We continued on embankment across fields to Jammalamadugu, where the station lay on the outskirts of a small industrial town. The signs of encroaching urbanisation included plots fenced with stone slabs, additional roads, a boom-barrier level crossing and a scatter of triple-storey factory buildings. After heading south-east for fifteen kilometres the line curved right into Prodattur station, which was several kilometres west of its town centre. Despite this location and the infrequent train service, there were passengers to alight and board. The station had a main platform to the left and island to the right, with extra loops.

The line left Prodattur by crossing the Penna River, which was flowing braided on sand between wet paddy fields and required a bridge the best part of a kilometre long. A small rocky hill appeared to punctuate the horizon ahead. Among the fields, heaps of loose rock stood by old quarries - the local limestone, especially its black version, was in demand as a building material. The Mumbai-Chennai main line came in view and we curved left to join it, after pausing at Yerraguntla Junction home signal.

Having been the only train on the line, we now had to find our place among the rush of traffic. A mineral rake overtook us while we waited at the platform and an empty Tirumala Express rake perplexed me by heading the other way - surely this wasn't its route. The remaining 31 km to Kadapa were on the main line with the Penna River out of sight to our left. Hilly country was closing in on this, the southernmost part of the Rayalaseema plain - south of Kadapa the Penna flowed through a gap in the Eastern Ghats and the main line to Chennai followed it down onto the coastal plain. En route to Kadapa we crossed several tributaries of the Penna, ranging from dry creeks to the Papagni River where the water was carving complex curves into a bed of sand. We passed the wasteland fringe of an airport and crossed one last grassy watercourse to reach Kadapa at 0905. Here our DMU dropped its passengers on the main platform to the left, before moving forward to reverse to the island platform and prepare to return to Nandyal.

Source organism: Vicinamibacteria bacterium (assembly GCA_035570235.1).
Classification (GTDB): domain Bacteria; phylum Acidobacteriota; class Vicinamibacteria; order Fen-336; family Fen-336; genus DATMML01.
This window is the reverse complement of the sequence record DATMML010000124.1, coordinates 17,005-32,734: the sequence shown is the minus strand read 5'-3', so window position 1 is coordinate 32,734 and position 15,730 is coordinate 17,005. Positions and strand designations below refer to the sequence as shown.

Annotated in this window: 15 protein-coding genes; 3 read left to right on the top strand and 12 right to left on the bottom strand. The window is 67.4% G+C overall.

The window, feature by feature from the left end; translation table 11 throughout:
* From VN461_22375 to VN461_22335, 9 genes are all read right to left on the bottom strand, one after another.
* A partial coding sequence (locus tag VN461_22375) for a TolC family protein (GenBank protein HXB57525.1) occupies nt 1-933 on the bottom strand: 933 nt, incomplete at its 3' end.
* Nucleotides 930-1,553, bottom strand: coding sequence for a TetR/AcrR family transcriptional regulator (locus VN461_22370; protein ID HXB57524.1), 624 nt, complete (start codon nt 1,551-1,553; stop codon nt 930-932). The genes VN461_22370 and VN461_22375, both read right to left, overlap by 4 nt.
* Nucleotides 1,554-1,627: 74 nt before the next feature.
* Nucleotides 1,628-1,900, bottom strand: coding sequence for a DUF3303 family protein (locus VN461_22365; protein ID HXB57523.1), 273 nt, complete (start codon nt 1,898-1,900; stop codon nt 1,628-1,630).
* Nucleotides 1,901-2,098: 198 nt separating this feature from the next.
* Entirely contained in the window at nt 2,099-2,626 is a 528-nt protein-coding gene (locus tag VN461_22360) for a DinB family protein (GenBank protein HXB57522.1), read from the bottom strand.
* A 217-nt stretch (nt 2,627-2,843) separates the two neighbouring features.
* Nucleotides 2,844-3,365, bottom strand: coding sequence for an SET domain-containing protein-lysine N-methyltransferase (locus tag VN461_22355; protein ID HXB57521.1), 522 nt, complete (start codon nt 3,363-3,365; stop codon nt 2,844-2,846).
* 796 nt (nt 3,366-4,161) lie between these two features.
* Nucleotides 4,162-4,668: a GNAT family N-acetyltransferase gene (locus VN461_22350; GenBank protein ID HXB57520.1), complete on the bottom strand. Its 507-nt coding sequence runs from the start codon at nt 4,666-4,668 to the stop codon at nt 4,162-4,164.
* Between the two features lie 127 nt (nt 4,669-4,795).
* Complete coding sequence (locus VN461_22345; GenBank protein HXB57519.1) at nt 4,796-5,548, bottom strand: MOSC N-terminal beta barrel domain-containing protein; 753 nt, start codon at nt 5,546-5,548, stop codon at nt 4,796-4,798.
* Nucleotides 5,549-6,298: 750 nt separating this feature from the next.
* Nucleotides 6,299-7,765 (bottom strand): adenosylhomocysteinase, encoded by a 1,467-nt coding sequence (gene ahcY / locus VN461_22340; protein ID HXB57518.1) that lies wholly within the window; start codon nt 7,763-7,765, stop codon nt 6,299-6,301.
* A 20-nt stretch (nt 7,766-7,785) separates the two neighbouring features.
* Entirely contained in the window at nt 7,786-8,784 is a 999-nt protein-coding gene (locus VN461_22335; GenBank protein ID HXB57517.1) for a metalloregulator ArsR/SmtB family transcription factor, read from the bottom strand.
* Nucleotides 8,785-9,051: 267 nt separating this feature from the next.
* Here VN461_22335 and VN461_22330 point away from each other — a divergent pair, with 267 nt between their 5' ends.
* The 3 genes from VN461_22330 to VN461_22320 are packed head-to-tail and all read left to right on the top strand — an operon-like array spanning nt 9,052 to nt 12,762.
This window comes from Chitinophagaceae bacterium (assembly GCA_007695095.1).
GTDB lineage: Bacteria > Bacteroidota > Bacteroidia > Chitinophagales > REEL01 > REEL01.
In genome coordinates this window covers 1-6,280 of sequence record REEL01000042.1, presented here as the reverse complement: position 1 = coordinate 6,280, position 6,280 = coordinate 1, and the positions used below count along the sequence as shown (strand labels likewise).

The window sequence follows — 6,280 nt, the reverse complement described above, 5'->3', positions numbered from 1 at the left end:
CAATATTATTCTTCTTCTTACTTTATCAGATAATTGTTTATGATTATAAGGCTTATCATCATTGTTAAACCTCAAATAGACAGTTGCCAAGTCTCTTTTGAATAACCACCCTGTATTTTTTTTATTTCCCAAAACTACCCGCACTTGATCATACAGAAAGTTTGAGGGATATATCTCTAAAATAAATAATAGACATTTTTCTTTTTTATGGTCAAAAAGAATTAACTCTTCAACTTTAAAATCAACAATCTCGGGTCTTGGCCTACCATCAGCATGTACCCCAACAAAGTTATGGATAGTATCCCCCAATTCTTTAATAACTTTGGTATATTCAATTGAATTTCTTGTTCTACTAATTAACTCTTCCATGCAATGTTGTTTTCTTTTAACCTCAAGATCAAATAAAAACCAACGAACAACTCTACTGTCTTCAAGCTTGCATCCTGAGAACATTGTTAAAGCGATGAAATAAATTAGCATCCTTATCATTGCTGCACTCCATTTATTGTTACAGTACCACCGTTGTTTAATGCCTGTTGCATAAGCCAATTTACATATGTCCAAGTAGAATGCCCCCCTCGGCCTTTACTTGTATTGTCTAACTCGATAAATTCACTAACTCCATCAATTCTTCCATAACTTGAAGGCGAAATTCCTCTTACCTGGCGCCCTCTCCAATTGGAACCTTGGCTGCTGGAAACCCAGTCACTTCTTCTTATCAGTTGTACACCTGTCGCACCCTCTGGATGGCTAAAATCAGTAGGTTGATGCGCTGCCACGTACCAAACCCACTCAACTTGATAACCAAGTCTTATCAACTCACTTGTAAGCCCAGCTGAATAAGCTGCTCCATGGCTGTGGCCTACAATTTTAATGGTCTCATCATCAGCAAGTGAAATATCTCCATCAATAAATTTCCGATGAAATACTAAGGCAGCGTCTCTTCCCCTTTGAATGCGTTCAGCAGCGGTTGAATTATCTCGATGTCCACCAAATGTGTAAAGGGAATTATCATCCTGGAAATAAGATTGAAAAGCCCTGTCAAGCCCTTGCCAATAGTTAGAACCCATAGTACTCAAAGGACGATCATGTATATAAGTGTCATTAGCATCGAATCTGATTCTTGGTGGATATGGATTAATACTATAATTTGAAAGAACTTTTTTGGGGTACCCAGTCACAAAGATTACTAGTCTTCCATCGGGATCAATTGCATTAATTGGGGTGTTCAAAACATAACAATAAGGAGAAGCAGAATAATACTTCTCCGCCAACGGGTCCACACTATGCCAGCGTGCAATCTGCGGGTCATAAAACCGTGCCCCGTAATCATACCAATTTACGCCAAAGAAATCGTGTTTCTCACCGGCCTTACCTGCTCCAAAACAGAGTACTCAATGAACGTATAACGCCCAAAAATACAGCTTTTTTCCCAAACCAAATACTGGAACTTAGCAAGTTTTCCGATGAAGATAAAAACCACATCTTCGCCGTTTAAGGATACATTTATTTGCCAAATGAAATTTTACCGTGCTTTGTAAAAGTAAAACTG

The station building at Kadapa was substantial and had been listed in twentieth-century timetables as *V (vegetarian refreshment room, departmental), S (tea, coffee and light refreshment stall, contractor) and N (non-vegetarian refreshment room, contractor). Sadly, these facilities seemed to have disappeared. Being in want of tiffin, I took an auto to the bus stand, where V was definitely available. Once there, rather than return to the station and take my chances on unreserved accommodation on whatever express turned up, I spent from 1000 to 1300 on an APSRTC bus to Tirupathi. It was much less spacious than the railcar from Nandyal and its reclining seats did little to soften a rough ride. I could have done the whole trip from Guntur through Nandyal to Tirupathi overnight on the Guntur-Tirupathi Express, but the intervening country had been too interesting to miss and the early morning railcar ride had been, for me, Indian rail travel at its best.